Three-in-ten adult social media users have at least one of their accounts currently set up to automatically “tag” their posts with their current location, up from 14% two years ago who had ever done this, according to a May Pew Research Center survey.

Such “location-tagging” was more common among younger social media users, the survey found. About a third of users aged 18-49 said they’d set up their social-media accounts to location-tag their posts, compared with 26% of 50-to-64-year-olds and just 18% of users aged 65 or older.


While location-tagging has grown more popular over the past two years, another location-based practice — “checking in” via a geosocial service such as Foursquare — seems to have become less so. The May survey found that 12% of adult smartphone owners (equivalent to 7% of all adults) had used a check-in service , down from 18% (10% of all adults) in February 2012.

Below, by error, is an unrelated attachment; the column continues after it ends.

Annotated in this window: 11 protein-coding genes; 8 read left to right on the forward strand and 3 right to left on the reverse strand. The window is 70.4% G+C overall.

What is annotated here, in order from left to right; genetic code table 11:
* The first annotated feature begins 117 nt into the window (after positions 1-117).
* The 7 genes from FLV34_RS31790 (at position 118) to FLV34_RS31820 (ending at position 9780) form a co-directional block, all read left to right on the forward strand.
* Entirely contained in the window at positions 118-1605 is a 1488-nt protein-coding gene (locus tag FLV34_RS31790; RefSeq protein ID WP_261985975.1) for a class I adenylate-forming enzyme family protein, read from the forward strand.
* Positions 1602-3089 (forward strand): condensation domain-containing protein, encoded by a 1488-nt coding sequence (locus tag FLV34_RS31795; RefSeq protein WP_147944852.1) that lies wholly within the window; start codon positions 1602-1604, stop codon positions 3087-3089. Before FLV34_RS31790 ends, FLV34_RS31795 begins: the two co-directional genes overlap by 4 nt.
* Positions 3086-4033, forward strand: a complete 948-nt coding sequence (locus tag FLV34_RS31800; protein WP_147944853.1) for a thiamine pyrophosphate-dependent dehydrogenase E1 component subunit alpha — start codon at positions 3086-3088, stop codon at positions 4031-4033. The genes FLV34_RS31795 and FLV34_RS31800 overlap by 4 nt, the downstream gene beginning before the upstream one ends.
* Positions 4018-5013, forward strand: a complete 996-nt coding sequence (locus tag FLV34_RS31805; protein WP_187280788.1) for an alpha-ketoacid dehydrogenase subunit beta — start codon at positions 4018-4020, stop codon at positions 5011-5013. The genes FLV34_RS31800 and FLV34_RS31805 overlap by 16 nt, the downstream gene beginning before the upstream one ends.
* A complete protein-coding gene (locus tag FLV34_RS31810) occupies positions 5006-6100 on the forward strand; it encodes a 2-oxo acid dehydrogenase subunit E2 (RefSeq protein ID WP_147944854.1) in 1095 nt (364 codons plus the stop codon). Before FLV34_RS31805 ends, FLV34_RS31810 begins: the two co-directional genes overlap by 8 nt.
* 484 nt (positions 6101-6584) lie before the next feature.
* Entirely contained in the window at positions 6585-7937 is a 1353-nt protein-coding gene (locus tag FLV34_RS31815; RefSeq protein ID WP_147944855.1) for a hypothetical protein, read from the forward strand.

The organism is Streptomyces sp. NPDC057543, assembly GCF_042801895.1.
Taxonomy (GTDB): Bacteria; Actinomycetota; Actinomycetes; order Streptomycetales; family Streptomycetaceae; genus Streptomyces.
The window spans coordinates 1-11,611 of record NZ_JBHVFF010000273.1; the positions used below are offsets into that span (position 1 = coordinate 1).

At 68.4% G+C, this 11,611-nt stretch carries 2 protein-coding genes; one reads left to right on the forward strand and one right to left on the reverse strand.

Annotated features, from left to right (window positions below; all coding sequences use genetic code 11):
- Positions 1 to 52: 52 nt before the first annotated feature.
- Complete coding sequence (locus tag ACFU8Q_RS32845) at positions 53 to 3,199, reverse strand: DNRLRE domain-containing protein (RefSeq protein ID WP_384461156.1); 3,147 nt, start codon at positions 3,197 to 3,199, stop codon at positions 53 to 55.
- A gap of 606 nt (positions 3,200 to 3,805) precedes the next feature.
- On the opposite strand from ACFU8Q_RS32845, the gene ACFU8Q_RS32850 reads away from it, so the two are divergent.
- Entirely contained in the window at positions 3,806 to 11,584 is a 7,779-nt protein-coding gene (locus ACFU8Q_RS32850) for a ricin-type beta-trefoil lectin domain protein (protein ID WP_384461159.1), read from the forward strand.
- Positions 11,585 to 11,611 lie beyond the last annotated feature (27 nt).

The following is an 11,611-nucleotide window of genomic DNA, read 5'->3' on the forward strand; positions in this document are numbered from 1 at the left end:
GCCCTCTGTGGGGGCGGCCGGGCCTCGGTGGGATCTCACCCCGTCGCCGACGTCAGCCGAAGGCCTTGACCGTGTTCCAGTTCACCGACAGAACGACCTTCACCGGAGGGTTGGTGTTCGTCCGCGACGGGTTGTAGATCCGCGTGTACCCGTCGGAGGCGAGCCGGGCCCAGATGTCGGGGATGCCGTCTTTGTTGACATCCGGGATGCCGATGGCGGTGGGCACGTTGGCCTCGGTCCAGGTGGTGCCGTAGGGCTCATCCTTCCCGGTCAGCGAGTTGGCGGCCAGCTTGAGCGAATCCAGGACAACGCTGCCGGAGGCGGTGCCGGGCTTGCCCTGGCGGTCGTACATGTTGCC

As researcher Kathryn Zickuhr noted in the report, the line between social-media services and location-based services is blurring, as “social media services incorporate location as an element of user activity and as location-centric services embrace varying degrees of social functionality.” Indeed, when we asked users of check-in services which ones they used, a plurality (39%) said Facebook; runner-up Foursquare was mentioned by only 18%, while 14% cited Google Plus.

Drew DeSilver  is a senior writer at Pew Research Center.